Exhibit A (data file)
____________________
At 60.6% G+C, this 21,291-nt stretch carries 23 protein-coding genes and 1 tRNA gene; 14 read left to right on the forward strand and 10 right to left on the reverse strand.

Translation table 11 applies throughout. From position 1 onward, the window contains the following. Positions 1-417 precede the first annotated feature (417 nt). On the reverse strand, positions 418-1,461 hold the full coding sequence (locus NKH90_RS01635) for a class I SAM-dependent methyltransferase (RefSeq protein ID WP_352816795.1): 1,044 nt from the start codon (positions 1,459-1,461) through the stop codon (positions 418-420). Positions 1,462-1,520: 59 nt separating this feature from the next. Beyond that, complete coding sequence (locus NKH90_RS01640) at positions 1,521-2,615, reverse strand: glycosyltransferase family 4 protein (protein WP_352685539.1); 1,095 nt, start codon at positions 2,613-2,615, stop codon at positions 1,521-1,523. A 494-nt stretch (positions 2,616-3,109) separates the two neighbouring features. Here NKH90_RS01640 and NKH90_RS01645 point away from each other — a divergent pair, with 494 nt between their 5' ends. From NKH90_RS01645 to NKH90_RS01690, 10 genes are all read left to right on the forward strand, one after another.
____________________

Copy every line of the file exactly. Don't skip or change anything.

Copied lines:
At 60.6% G+C, this 21,291-nt stretch carries 23 protein-coding genes and 1 tRNA gene; 14 read left to right on the forward strand and 10 right to left on the reverse strand.

Translation table 11 applies throughout. From position 1 onward, the window contains the following. Positions 1-417 precede the first annotated feature (417 nt). On the reverse strand, positions 418-1,461 hold the full coding sequence (locus NKH90_RS01635) for a class I SAM-dependent methyltransferase (RefSeq protein ID WP_352816795.1): 1,044 nt from the start codon (positions 1,459-1,461) through the stop codon (positions 418-420). Positions 1,462-1,520: 59 nt separating this feature from the next. Beyond that, complete coding sequence (locus NKH90_RS01640) at positions 1,521-2,615, reverse strand: glycosyltransferase family 4 protein (protein WP_352685539.1); 1,095 nt, start codon at positions 2,613-2,615, stop codon at positions 1,521-1,523. A 494-nt stretch (positions 2,616-3,109) separates the two neighbouring features. Here NKH90_RS01640 and NKH90_RS01645 point away from each other — a divergent pair, with 494 nt between their 5' ends. From NKH90_RS01645 to NKH90_RS01690, 10 genes are all read left to right on the forward strand, one after another.